Friday, 9 November 2012

History doesn't repeat itself. Historians repeat one another.


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The only lesson history teaches is that history teaches no lessons. A.J.P. Taylor

AJP Taylor was very Shavian and strove to speak in paradoxes (I do too). It would certainly be true to say that the lessons drawn from history and put into practice are almost always mistaken. For example the lesson we have drawn from the Nazis is that ethnically mixed societies are ipso facto good things rather than ipso facto volatile things. 

George W. Bush drew the wrong lessons from World War II by attacking Iraq, as I used to think did Eden over Suez, but I think now that maybe Eden drew exactly the right ones. Perhaps the difference between drawing the right and wrong lessons is how things turn out after you put the lessons into practice. Taylor is more right than wrong.

As A.J.P. Taylor also said, we learn from the mistakes of the past to make new mistakes in the future.


  1. We ought not to forget Ranke's saying, however, that if history does not influence politics, politics will inevitably influence history.

    And not all lessons drawn from history and applied are wrong: for example, as libertarians love to remind us (and I hate to admit is usually correct), Augustus' attempts to legalise morality resulted in very much the opposite effect, and that historically all similar attempts also fail unless the society itself already accepts the legislated morality. Of course, very few take the next step and ask "if legislation will not cure a sick society, what will?"

    So I might argue that history does, from time to time, teach lessons and that it could - if interpreted properly - teach far more lessons. My own bias as a historian is no doubt showing, and my fear that Mr Taylor makes his colleagues and himself redundant.

  2. I completely disagree with the utilitarian and even philistine idea that historians are redundant if they fail to provide lessons or more to the point if the lessons are not received and acted on. History, like poetry, art and jokes, exists to reveal a hidden order and meaning in the world. What lessons do Wittgenstein or Proust teach?

  3. History does repeat itself. In World War I Germany achieved a huge victory over Lenin and secured vast swaithes of territory and industrial resources under the Treaty of Brest-Litovsk.

    Germany subsequently secured the strategic city of Rostov-on Don, cutting the main line of communication between Russia and the resource rich Caucasus.
    In World War II The Germans fought three battles for control of Rostov-on-Don
    ultimately less successfully than in World War I.

    American and Allied historians have naturally tended to concentrate on the action on the Western Front in World War I. For a more complete picture one must read the great German historian, Fritz Fischer's book, 'Germany's aims in the 1st World War', which gives a compelling account of how the war began too.
    Sara Moore

  4. The claim goes that it takes twenty years for corrections and new ideas to get into history lectures. As a history teacher, I think it can take even longer. For example, the claim that Andrew Jackson defied the Supreme Court over Indian removal remains alive and well despite having been discredited decades ago.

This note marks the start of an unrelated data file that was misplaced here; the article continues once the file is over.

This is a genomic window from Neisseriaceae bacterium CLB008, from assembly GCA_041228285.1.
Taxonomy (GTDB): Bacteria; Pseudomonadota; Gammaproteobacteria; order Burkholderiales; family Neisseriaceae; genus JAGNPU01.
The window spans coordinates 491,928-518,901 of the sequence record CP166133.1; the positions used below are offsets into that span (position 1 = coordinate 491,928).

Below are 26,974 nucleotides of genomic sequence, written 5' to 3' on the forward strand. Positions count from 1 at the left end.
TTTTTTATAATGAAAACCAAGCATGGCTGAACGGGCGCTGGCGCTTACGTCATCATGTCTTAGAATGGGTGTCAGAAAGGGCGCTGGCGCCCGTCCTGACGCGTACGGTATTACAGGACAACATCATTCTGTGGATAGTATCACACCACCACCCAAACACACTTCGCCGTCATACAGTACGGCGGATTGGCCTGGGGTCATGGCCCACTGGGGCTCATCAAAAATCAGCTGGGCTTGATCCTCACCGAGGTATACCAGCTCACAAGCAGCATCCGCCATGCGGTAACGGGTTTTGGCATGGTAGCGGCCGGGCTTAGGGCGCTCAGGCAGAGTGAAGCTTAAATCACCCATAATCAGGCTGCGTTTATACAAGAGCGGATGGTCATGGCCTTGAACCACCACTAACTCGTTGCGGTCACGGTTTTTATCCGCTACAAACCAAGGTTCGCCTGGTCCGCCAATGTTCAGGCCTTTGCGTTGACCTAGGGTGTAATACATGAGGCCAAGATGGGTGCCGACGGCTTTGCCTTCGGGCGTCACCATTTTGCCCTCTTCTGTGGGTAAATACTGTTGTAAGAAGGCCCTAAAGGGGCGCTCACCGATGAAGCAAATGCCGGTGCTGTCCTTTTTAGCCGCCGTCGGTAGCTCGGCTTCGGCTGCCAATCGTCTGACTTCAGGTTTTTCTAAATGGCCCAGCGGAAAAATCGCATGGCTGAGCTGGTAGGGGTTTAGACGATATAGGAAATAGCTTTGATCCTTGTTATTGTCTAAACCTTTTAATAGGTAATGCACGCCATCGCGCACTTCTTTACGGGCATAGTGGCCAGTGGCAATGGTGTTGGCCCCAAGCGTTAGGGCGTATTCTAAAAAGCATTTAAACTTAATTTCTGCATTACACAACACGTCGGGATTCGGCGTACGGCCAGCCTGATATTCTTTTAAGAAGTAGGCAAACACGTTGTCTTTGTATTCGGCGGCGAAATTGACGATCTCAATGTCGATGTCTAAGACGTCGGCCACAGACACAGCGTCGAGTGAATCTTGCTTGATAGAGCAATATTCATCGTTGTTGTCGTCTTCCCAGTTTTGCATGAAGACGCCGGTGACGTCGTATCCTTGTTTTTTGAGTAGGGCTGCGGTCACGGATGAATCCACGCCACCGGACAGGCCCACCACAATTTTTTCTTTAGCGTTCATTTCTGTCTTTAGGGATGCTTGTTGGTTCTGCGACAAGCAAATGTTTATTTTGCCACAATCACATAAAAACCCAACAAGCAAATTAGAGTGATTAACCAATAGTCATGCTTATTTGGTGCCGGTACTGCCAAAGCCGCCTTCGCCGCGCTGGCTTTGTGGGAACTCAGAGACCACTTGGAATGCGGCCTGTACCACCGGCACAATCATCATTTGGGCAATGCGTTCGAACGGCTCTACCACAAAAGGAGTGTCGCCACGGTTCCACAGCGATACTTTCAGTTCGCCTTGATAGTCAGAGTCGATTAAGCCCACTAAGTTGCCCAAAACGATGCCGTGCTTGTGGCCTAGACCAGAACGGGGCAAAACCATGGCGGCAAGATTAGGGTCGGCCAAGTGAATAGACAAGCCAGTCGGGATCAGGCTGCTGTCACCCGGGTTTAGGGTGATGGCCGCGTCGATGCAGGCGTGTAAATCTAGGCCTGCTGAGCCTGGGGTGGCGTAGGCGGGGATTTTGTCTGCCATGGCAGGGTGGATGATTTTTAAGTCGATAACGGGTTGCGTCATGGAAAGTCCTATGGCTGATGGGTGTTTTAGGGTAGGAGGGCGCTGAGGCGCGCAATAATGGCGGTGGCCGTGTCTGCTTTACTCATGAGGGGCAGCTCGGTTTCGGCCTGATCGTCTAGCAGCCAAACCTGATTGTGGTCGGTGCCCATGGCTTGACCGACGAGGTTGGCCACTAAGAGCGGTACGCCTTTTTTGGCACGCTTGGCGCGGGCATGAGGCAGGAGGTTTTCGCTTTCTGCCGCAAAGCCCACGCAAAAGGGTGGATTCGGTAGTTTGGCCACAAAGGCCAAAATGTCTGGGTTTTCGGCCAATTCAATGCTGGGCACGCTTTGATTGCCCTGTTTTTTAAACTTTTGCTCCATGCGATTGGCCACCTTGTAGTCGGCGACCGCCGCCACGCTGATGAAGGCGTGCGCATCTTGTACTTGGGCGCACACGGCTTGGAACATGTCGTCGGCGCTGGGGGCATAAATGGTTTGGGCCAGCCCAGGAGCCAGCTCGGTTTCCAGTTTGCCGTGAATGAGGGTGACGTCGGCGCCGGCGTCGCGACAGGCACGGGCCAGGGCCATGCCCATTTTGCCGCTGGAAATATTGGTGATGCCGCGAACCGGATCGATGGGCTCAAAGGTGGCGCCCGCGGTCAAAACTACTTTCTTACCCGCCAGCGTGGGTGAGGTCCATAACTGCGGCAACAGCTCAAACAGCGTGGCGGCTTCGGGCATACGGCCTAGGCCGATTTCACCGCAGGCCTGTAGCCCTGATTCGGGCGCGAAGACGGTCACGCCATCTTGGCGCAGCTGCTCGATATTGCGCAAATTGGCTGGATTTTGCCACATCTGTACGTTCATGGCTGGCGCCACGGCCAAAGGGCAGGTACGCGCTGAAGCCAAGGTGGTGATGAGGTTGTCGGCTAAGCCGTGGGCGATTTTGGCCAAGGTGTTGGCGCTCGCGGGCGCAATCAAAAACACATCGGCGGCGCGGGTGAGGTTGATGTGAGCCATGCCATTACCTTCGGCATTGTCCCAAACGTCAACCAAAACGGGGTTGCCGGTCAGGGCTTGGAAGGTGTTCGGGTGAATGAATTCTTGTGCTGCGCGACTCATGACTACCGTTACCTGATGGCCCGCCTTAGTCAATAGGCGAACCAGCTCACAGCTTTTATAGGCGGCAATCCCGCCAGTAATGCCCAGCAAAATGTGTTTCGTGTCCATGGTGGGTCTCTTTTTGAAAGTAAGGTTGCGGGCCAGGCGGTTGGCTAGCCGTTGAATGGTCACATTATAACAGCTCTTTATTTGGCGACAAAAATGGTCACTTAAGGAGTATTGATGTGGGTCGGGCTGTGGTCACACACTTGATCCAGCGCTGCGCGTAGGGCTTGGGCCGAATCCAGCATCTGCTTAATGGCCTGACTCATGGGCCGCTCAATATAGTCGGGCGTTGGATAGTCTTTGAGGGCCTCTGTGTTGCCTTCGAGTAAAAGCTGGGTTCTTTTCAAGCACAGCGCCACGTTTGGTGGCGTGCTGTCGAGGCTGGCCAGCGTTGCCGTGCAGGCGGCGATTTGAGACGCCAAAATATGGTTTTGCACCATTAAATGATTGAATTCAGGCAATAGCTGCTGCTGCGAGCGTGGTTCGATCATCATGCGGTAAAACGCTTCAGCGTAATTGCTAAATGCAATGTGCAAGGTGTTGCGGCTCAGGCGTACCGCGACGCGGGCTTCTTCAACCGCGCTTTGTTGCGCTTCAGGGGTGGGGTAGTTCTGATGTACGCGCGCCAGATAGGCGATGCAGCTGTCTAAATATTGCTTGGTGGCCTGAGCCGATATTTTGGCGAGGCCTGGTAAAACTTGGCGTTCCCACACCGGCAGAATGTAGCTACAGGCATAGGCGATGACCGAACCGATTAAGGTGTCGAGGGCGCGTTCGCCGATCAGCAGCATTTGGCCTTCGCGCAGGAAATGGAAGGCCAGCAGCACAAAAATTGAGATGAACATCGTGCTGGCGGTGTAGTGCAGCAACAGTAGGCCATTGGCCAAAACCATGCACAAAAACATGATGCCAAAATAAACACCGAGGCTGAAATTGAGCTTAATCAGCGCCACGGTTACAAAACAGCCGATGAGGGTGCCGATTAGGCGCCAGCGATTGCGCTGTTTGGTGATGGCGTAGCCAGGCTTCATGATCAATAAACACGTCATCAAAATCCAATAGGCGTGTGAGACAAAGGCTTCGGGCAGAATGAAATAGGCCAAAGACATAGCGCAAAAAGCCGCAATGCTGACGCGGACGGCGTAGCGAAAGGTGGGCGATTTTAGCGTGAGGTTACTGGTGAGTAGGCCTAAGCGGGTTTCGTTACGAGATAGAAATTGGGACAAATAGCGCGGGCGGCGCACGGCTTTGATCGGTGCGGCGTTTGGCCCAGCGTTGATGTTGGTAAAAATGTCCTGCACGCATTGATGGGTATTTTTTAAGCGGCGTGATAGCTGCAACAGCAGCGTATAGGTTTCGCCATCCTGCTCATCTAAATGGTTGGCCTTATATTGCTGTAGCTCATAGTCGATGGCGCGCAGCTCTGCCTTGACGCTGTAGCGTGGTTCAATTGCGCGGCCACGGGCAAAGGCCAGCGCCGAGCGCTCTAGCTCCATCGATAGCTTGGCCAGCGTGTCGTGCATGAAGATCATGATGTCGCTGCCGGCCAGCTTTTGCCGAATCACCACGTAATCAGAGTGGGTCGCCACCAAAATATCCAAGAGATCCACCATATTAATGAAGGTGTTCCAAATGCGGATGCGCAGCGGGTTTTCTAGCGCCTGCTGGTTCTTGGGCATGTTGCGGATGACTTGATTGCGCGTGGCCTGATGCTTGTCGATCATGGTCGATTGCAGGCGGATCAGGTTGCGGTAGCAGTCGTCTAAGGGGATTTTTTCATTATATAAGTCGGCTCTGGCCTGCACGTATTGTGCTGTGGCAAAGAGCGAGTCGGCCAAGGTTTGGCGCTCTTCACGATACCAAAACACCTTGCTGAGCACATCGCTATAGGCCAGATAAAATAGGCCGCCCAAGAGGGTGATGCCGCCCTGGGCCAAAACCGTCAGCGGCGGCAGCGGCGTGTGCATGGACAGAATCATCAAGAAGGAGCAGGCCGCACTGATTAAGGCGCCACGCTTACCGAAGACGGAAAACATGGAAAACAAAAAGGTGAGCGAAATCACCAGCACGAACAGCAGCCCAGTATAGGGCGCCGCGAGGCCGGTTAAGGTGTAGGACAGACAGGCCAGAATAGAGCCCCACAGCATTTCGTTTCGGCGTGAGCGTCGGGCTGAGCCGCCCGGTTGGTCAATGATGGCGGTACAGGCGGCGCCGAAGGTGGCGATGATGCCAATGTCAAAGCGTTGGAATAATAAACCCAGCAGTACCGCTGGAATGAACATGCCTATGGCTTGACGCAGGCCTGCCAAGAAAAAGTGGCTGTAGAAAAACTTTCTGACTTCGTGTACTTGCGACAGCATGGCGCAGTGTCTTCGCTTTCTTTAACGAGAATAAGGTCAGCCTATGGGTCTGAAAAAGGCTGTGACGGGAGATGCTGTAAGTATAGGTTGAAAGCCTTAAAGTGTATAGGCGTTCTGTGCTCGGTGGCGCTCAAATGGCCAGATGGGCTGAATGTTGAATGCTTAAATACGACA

Robert Davis

  5. Sara, thanks for the book reference.

  6. I think history is slow to change ideas, however historiography of the 20th century is full of dramatic shifts from the works of people like Braudel, to Thompson's leftist writings, to the minute micro history of Ginzburg.

    In college I found that professor's lectured in the historiographical school in which they were taught, which might be why adaption can be slow. Some subjects lend themselves to new scholarship better than others.

    There are some things in history that are equatable to Krugman's "zombie myths" stories that just don't die no matter how many times they are disproven. Jackson and the Supreme Court is a great example, or Nero fiddling while Rome burned or my favorite that the Wehrmacht was the first completely mobile army.
    Matthew Kaufmann

  7. Yes, I am afraid that is more or less the case. Of all the criticisms of my Churchill book, no-one made the obvious one, which was it did not agree with the line I had taken in two previous books. But both those books took the orthodox line with which everyone agreed. Historians often find safety in numbers, I fear.

  8. History is a wonderful source of vicarious experience, but whether it has much pratical value for decision makers is another question. That's because history's main actors don't necessarily look for lessons from the past, or can draw the wrong conclusions if they do. Who will tell a man with a sense of destiny like Hitler that it's silly to invade Russia, or tell Bush Jr, who has to help heal the trauma America suffered on 9/11, that invading Iraq and Afghanistan could do more harm than good?

    Also is there a danger of judging leaders selectively about not heeding the lessons from the past. Take Tony Blair for example. He might reasonably argue that intervention in other countries could have saved 800,000 Rwandans, and ended slaughter in the Balkans and Sierra Leone. His critics could argue Blair should have learned from history and known better than to invade Iraq and Afghanistan. Who is correct?

  9. Drawing parallels with the past can be useful in understanding the present.

    But in choosing a course of action, one should keep in mind that history is not an absolute; it is always someone's personal and sometimes inaccurate interpretation of past events.

    Can history provide lessons for the present?

    I believe it can but one should be careful about the lessons one draws and how one applies them in the present.

    Chaos theory suggests that similar circumstances will not lead to similar outcomes.